Gaps Happen

Gaps happen, but what exactly is normal movement of wood and what isn’t?

It is common to see gaps show up in wood flooring during the winter time. As the temperature goes down and the need to warm our home increases, the relative humidity (RH) in our home lowers. With decreased RH, the moisture content in our hardwood floors is reduced causing the flooring to shrink.

Industry standards as well as most wood flooring manufacturers recommend a temperature range between 60° and 80° and a relative humidity range between 35% and 55%.  So to be safe, start in the middle of these recommendations and aim for 70° and 45% RH. If you could keep your home at these rates constantly, your wood flooring would not move – a tall order for sure!  If the temperature and relative humidity swing no more than 10%, the wood floor will move very little and still be within an acceptable range.  When allowed to get outside of the recommended range, the flooring will tend to shrink at a greater rate, showing larger gaps in the dry winter months.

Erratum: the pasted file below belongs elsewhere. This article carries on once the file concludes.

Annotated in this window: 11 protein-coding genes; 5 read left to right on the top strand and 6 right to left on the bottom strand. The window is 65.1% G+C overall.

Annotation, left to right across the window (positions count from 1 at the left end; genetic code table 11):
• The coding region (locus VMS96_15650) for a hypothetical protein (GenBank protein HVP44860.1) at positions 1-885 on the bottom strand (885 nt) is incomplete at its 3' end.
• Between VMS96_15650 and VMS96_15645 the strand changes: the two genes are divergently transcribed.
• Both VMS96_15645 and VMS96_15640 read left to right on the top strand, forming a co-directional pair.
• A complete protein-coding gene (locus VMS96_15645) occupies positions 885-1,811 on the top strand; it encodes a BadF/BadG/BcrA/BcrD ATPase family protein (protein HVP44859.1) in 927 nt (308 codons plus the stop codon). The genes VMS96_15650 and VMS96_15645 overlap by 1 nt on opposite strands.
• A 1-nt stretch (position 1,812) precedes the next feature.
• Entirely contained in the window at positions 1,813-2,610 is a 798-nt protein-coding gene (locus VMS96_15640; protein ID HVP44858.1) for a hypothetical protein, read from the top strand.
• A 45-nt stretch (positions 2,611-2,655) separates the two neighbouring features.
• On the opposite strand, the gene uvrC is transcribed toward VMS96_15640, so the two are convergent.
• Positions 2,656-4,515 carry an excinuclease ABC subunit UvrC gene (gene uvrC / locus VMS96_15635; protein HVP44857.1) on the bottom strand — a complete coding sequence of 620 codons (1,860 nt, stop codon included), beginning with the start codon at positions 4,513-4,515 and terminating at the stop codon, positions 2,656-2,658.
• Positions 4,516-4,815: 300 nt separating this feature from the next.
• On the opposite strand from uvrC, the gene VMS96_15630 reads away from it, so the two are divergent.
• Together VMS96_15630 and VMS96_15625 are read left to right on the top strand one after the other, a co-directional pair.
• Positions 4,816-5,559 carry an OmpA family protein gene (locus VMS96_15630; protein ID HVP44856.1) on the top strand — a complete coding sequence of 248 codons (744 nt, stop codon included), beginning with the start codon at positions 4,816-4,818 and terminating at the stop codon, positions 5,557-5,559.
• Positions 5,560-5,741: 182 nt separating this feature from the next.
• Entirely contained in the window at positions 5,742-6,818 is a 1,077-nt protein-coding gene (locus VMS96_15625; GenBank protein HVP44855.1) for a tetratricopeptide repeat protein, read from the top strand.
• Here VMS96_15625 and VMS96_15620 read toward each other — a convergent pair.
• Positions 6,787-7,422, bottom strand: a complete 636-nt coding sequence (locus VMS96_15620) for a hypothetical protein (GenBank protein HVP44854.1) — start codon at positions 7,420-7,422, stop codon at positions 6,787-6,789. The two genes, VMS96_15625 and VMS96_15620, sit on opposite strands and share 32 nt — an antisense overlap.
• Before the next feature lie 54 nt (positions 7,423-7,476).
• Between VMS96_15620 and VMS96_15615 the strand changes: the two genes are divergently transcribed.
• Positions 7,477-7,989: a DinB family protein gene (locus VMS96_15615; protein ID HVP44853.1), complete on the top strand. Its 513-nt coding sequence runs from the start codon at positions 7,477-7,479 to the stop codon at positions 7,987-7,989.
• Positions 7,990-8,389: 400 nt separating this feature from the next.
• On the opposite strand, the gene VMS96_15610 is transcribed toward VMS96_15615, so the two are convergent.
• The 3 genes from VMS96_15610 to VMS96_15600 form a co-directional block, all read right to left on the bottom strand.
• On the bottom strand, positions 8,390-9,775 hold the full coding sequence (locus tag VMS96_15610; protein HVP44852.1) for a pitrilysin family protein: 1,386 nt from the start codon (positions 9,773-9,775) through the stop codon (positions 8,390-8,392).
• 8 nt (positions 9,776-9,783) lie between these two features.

Remember the wider the flooring product, the larger the gaps. The narrower the boards, the gaps will be smaller.

There are many areas of the country where the winter temperatures dip below freezing.  In these areas you will need to add additional humidity via a furnace mounted whole home humidifier unit.  If the system is installed, tested, and operating correctly, you will be more likely to keep the humidity levels within the recommended range.  Without a whole home humidifier or several smaller capacity room size units, you are sure to see larger gaps develop and grow throughout the heating season.

As we roll into late spring and the hot summer, the humidity will start to rise and the gaps slowly close up. When this occurs, it is considered an acceptable normal gap. If the gapping remains throughout the summer cooling season, there may be a need for a flooring professional or NWFA inspector to take a closer look at what might be going on.

There are many reasons why natural hardwood floors are chosen over other floor coverings like carpet and tile.  Its natural beauty and warmth connects the homeowner organically to the land and a centuries old trade.  Being educated about how to care for this natural product will make you and your floor happier.

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With nearly 40 years in the industry as installer, inspector, trainer, and adviser, Tim is the go-to guy for all questions about wood flooring. He has multiple certifications from the NWFA, countless industry achievements, and the insight of running a flooring business. He is now technical adviser for The Master’s Craft. 

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